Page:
After that night, I relaxed my “no drinking” policy. I had been taught at a young age that drugs and alcohol were only for “bad people” who would try to bully me into doing them, and that anyone who tries them gets addicted to them and dies. But in college I got to know a lot of good people who casually drank alcohol and smoked weed, and who managed to do very well academically and socially—something I had thought impossible. I realized that drinking wasn’t always a bad thing.

Drinking at Michael’s party lifted the weight of my depression for a few hours, which felt good. Now, I was very aware that I was drinking to self-medicate (I do not advise this at all), but because I was drinking in moderation, I didn’t beat myself up about it. I’d occasionally drink in my friends’ rooms on weekends—usually one beer, sometimes two or three over the course of five hours. I got really drunk a couple of times (always at birthday parties!), but never to the point of blacking out or stumbling around. I had learned at my mom’s AA meetings what addiction looked like, so I knew what the red flags were, and I made sure I wasn’t exhibiting any of them (unlike some of my friends, who would excuse excessive drinking with phrases like “It’s not alcoholism if you’re still in college.” This isn’t true, by the way—you can be an alcoholic at any age).

I also learned in AA that addiction is often hereditary. My mother’s not the only addict in my family tree, so it’s possible that I’m prewired with a tendency toward those issues. But there’s always a starting point, and a bunch of signs you have to bypass to get to a full-blown addiction, and knowing that I may have a biological predisposition to have problems with substances keeps me alert to those signs. Any time I do something that would be unhealthy in excess (drinking, overspending money, eating tons of junk food, being online a lot), I ask myself, Why am I doing this? Am I doing too much? Do I feel that I absolutely 100% need to do this right now, or can I walk away? Is this becoming an issue? Should I talk to someone about it? And I answer myself honestly, which is key.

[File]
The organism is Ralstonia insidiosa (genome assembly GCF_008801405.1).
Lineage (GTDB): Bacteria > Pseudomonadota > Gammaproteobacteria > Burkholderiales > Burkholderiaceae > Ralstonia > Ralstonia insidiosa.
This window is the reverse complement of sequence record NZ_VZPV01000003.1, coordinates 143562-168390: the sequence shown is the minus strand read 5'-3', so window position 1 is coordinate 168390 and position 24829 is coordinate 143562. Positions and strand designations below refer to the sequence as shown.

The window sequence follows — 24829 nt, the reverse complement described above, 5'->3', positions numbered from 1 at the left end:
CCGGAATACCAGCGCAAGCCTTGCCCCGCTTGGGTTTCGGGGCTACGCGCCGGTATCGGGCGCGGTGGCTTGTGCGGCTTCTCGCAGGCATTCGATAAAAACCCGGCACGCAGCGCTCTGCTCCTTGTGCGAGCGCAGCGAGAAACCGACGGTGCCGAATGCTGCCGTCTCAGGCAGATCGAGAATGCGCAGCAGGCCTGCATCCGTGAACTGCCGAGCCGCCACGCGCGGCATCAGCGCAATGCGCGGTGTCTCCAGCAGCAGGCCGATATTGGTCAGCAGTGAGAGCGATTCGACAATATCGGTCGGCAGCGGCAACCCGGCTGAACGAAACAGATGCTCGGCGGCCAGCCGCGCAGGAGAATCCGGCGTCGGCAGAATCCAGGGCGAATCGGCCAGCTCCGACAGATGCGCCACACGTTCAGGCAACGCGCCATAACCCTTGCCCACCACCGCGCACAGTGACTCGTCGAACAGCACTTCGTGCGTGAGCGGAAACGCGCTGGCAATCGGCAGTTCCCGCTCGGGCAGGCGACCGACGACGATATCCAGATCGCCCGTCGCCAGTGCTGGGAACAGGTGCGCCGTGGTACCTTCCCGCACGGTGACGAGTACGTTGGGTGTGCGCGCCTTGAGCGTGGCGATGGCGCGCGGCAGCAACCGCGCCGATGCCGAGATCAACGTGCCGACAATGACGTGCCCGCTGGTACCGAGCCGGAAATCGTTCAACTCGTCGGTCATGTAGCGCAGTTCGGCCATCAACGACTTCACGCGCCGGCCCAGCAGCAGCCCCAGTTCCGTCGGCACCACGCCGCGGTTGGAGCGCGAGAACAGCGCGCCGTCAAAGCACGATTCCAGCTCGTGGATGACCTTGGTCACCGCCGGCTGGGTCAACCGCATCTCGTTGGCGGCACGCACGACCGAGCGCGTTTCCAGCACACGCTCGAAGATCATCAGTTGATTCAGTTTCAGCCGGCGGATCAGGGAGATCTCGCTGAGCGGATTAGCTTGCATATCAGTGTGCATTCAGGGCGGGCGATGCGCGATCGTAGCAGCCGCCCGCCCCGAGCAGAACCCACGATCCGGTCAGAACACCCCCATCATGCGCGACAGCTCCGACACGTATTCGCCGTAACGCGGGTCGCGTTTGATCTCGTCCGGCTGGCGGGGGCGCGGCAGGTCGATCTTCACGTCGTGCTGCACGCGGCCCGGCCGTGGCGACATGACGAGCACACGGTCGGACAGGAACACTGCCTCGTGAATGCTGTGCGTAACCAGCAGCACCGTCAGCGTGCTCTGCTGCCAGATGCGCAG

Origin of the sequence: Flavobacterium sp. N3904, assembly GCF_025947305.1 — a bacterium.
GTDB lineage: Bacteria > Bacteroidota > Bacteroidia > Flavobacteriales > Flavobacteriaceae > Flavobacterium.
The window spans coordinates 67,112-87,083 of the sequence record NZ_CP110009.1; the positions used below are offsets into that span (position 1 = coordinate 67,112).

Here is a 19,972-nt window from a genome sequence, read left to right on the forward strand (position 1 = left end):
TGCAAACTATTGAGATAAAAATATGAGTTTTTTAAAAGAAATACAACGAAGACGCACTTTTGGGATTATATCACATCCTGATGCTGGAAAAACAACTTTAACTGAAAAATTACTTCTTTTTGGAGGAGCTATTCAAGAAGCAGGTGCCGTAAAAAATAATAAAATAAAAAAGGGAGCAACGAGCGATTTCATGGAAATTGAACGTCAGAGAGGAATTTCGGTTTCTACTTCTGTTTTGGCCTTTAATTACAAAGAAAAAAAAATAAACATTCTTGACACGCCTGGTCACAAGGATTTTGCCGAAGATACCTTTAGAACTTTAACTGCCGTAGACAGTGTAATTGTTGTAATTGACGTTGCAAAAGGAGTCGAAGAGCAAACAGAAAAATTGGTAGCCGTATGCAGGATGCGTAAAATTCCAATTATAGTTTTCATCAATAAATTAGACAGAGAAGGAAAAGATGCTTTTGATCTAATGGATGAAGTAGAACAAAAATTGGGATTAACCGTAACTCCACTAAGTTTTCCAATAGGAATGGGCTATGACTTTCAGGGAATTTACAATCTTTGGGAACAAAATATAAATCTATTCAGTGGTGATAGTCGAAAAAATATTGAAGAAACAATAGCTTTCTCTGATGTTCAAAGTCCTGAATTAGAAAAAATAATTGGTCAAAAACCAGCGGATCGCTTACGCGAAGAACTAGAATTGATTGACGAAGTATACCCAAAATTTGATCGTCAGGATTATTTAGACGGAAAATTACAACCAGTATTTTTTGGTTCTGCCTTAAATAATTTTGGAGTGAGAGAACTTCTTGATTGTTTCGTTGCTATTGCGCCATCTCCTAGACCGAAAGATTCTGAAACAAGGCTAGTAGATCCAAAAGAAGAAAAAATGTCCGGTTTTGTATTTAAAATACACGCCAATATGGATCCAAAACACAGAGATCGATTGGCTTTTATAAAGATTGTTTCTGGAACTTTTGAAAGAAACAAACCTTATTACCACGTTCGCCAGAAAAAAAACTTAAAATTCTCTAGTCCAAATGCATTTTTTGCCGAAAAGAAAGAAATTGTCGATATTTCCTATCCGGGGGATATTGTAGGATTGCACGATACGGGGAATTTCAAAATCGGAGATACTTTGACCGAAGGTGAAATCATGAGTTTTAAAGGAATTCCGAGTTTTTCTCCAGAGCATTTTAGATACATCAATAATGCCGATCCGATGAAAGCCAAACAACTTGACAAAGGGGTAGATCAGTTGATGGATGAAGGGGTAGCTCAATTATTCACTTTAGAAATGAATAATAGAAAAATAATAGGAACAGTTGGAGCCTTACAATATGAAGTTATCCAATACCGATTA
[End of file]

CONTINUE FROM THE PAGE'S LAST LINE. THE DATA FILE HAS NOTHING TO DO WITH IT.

Today, my mom is five years sober, and I couldn’t be more proud of her. She’s still going to AA meetings, talking with her sponsors outside of the meetings, and working the 12 steps over and over. She sponsors and advises a handful of fellow addicts who are just starting out in AA, letting them know that they are loved and important, and that there is always a chance to try and fix any aspect of their life they aren’t happy with. She never stops working on her sobriety, and never takes her sobriety or her life for granted.

I rarely drink anymore—not because I’m scared of becoming an alcoholic, but because since I started my medical transition to guyhood and dropped out of college, I just don’t feel the need or desire to do so. But if I feel like having a beer sometime in the future, I’m not going to freak out about it. I can’t escape the way I was raised, or what challenges my parents have thrown my way, through behavior or biology. But my mother also gave me many gifts; one of them is that I know what’s in the deck of cards I was handed at birth. Learning how to play with what I’ve got—which now includes what I’ve made for myself, too—is what it means to grow up. ♦